Practical User Experience: Collecting, Interpreting, and Using Data From Library Users
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User experience (UX) and usability testing are increasingly popular ways for libraries to collect locally relevant data to better serve our communities. However, the prospect of doing a UX study can be daunting and knowing what to do with your results is not always straightforward. In this presentation, we will discuss how we do ‘”guerrilla” UX testing at the University of Saskatchewan Library. This method does not require advanced technical skills, a large budget, or extensive UX training; it relies on communication skills and face to face data collection. This method is quick to execute and can lead to richer results than online surveys or other highly structured methods. In addition to describing several approaches to in-person UX testing, we will discuss how we plan and execute a successful project. Using case studies from the University Library, we will walk through how we begin with a problem or question, design a study that will elicit information from our target user group, collect and assess that information, make a decision, and then communicate the change to all stakeholders. We will also discuss the unexpected things you can learn by engaging in conversational UX studies with library users and what to do when the results you get are not what you expect (and how that can be a great thing). Approaching UX and usability testing with curiosity and an open mind can not only give you rich data about user behaviour and preferences, but it can also let you dig deeper into your research questions, discover problems and new questions, and can be the foundation for building strong relationships with your user community.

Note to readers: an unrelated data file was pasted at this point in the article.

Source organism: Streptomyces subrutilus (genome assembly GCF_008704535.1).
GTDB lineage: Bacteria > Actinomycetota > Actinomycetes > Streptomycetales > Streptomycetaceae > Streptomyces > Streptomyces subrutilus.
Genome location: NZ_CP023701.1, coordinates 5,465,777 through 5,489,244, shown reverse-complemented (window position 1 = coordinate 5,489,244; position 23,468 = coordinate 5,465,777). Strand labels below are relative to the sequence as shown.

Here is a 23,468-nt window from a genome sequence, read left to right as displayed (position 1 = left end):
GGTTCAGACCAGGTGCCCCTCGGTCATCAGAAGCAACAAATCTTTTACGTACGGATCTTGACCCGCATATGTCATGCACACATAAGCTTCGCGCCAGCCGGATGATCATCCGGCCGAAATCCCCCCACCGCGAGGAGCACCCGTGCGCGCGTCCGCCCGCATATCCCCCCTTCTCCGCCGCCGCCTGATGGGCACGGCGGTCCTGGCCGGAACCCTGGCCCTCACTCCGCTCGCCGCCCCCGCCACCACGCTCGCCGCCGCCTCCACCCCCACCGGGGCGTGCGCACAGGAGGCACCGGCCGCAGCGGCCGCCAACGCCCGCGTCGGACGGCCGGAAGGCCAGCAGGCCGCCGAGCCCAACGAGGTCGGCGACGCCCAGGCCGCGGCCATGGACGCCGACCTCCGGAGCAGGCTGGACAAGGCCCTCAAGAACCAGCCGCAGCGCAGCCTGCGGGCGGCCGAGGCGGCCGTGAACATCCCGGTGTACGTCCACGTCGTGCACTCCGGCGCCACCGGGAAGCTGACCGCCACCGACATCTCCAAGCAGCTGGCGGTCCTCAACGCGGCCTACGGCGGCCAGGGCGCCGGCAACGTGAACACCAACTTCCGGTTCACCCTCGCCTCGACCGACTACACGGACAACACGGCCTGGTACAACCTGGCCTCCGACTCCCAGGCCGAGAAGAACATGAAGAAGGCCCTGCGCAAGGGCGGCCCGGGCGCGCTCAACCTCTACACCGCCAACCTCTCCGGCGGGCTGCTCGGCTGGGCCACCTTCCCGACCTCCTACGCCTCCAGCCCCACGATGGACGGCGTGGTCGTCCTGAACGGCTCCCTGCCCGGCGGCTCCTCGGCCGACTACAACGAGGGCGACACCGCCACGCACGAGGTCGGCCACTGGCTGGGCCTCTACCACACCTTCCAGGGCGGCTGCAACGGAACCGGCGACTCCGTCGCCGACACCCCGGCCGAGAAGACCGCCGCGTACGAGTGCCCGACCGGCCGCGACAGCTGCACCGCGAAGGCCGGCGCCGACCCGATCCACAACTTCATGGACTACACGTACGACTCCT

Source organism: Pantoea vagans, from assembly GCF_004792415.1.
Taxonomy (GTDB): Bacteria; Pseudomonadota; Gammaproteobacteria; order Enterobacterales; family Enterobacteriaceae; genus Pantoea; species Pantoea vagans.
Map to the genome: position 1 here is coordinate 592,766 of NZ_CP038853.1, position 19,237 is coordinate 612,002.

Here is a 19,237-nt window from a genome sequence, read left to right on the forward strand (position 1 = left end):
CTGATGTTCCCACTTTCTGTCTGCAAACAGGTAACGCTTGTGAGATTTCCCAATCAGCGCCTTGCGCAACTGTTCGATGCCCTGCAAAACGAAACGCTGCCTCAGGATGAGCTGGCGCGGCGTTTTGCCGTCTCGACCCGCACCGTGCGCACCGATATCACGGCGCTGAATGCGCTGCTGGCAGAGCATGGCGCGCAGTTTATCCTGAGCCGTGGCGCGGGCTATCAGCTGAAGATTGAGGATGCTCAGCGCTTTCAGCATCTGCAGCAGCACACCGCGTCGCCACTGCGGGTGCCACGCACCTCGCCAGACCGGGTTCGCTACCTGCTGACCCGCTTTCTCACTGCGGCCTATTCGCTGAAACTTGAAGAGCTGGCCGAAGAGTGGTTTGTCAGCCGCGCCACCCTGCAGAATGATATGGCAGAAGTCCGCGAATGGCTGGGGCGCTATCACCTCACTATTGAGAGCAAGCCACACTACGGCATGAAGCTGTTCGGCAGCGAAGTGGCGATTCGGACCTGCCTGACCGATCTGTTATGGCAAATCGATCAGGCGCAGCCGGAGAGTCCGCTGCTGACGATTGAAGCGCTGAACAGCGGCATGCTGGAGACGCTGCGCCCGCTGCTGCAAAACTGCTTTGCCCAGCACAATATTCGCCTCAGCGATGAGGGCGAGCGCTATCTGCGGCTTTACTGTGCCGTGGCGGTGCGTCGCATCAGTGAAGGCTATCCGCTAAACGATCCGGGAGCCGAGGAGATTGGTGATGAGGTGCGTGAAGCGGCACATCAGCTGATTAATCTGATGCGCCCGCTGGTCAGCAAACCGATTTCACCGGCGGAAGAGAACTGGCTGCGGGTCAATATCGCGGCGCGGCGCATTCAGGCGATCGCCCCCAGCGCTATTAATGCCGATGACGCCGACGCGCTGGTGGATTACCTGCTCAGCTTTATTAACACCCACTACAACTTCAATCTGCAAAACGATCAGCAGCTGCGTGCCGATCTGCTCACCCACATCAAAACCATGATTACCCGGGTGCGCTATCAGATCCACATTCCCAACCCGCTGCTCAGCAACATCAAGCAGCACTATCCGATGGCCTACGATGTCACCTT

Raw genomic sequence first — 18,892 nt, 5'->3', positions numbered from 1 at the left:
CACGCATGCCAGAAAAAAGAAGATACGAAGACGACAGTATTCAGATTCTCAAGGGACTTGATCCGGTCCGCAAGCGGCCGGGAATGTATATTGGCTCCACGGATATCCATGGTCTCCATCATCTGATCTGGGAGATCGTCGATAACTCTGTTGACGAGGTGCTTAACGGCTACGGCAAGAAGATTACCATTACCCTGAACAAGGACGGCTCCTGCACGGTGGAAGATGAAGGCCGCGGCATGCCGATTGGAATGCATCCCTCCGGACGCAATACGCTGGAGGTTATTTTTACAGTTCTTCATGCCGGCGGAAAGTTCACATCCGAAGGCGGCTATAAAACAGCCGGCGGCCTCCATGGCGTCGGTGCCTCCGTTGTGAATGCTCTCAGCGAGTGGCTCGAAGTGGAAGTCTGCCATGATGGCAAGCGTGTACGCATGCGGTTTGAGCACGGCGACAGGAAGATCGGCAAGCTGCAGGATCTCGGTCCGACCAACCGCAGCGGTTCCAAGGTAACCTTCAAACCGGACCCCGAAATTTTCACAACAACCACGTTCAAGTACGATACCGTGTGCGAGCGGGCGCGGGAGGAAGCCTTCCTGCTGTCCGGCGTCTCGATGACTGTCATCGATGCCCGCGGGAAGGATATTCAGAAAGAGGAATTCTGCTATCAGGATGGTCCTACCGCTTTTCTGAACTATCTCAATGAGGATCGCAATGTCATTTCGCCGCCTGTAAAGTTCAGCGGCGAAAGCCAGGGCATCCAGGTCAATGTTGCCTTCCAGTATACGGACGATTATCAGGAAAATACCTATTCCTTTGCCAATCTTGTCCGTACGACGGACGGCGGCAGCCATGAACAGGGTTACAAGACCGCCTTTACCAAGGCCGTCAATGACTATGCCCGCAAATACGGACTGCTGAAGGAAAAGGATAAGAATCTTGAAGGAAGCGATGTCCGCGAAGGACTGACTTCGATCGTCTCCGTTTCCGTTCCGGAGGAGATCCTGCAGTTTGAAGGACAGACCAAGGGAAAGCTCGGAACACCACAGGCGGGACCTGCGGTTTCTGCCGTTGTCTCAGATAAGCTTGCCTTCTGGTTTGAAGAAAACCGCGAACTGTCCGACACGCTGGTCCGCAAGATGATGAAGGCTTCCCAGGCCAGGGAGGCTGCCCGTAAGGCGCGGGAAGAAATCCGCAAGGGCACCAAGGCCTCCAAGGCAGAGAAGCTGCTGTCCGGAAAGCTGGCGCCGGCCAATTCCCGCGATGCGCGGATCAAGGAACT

CitationS. Lucky, J. Murray, (2019, May 2). Practical User Experience: Collecting, Interpreting, and Using Data from Library Users. Saskatchewan Library Association Conference: Saskatoon SK.
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